Interviews with Industry

Chaitawat Thrisansri, Colourist of Call Me By Your Name

A well established colourist, Chaitawat Thrisansri has worked on a variety of projects, most recongnisably, Luca Guadagnino’s ‘Call Me By Your Name.’

Lift-Off got the chance to speak to Chaitawat about how he became involved with Call Me By Your Name, the role of a colourist, and how he achieved the unforgettable dream-like and hazy look of the film. 

Interview by Lauren Macaree

When did you decide that you wanted to pursue a career in the industry and how did you go about making it a reality?

I never thought of it before. At first, I studied multimedia, writing computer code, and web design. One day, my friend who took an internship at White Light asked me to work here. That’s the start. I was the first employee in this company. All the partners in White Light always have passion. “It’s gonna be fun”, I thought. “Let’s give it a chance.”

So, I started from digital conform and subtitling. After that, I had the chance to be an assistant colorist. I started working on small projects and White Light founder’s project. From those independent film projects and films from White Light’s founders, I gained more and more experience in color grading.

I prefer creative work rather than being a technician since I’ve been working in graphic design before. If I had to choose one position in the company, colorist would be my choice. It took one year to improve my skills to be a colorist. After that, I’ve been working until now and I never stop learning.

Is there a specific film that sparked your interest in the industry?

 I wasn’t a film buff so there was no particular movie that inspiredme to be a part of this industry. It was the film industry itself that tempted me. I’m so excited and inspired by the industry. It made me fall in love with films and forget that Java and computer code.

For an outsider, what does your day to day as a colourist consist of?

At White Light, I’m the lead colorist. I work eight hours a day. On a normal prep day, the DOP or director and myself watch the film together then talk and discuss the mood and tone. What can I design or adjust to fit with DOP/director’s need? What do I want the DOP/director to see in his/her film?

At first, I input my ideas and gauge their feedback. Sometimes I do a one-light, basic grade to show them some different looks, so they can see which direction the color will go. After the initial brief,  I work on the color grading by myself before doing the final review with the director and DOP.

Do you have a process for choosing what projects you involve yourself in? Do you look for anything specific in the project? Themes? Script? etc.

I choose projects based on the script, the production, and the director and DOP. If the film is scripted well, produced well, and shot well, it gives me more room to experiment with the image and push it to its fullest potential. If the project is shot on film like “Call Me By Your Name,” it’s even better.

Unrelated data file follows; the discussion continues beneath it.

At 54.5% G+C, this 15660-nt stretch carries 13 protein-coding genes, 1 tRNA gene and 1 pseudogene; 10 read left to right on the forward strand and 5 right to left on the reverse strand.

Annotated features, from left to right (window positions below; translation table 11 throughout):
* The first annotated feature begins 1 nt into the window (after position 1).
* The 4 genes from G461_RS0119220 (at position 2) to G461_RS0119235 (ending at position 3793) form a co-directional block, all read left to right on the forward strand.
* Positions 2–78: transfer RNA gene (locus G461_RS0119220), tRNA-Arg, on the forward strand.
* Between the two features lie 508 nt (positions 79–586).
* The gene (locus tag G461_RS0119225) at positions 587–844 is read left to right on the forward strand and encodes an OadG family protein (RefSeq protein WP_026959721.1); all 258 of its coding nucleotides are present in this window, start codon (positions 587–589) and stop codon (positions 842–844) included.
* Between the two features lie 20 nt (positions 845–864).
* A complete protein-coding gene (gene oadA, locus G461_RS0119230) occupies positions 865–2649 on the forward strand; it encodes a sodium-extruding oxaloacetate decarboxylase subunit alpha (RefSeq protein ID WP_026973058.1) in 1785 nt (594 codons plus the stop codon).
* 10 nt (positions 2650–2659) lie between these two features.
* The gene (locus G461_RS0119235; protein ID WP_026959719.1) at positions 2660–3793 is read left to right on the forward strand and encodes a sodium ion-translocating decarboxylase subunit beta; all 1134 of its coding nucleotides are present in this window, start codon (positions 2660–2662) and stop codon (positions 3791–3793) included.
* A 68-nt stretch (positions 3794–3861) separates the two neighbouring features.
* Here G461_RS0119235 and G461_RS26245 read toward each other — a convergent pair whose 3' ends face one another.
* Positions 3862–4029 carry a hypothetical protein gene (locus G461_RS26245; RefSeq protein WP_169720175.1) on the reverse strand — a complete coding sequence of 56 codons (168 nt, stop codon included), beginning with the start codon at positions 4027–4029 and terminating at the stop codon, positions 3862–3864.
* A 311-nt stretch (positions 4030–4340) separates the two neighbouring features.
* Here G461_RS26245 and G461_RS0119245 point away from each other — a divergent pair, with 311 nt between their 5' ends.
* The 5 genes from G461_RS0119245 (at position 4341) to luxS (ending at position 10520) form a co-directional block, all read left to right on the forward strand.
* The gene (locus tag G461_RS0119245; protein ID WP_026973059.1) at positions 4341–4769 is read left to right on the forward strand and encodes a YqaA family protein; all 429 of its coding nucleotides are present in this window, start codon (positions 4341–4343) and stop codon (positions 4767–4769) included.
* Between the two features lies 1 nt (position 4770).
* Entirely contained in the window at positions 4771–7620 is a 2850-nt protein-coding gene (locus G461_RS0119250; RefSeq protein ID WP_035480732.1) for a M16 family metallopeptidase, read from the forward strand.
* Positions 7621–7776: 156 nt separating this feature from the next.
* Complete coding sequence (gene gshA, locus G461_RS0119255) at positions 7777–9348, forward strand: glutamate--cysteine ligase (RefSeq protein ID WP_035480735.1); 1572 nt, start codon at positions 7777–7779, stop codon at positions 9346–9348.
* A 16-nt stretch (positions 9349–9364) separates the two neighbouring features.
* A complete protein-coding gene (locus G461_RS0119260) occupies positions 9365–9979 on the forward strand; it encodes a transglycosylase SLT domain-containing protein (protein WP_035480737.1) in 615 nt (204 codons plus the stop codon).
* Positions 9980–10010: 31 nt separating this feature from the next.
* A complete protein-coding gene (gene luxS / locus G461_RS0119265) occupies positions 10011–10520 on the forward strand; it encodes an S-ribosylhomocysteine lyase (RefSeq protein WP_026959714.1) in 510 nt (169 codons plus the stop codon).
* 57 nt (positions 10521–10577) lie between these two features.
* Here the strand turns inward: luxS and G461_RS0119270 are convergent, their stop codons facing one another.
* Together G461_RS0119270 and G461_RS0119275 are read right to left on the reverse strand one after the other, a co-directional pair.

I really like the look of film: the grain, the color and the tone, especially the way film reflects the world. I love to work with a director who cares about the details and a DOP who is dedicated to their work.

You worked on the absolutely astonishing film ‘Call Me By Your Name.’ How did you become involved with this project? What attracted you to the film?

 ‘Call Me By Your Name’ is a wonderful movie. Thanks to Sayombhu Mukdeeprom, the DOP, I had the opportunity to color this film. We had worked together before on many projects so he suggested to do the color grading at White Light.

It was filmed on 35mm film. That’s very rare to find nowadays in Thailand. I had graded some 8mm and 16mm film but never 35mm. I really like the film look.

Sayombhu ask me to work with him on this project. It was very lucky for me. I totally put my whole input for this film. He gave me the space to work. I studied the time and light in Italy. When is it dawn and when is it dark? What does the light feel like? Then I searched for some real pictures before I started to do the color grading.

My first direction was a more blue tone. We slowly adjusted the color in each pass until we arrived at the final version.

I read this quote from the director, Luca Guadagnino: ‘​The look of movie is decided in-camera. It’s about control. It’s about making something live and real, not artificial. When you see the original material after the one light transfer, you will see end result of the movie. Any other post manipulation of the image is just a balance​.” What did this mean for your role?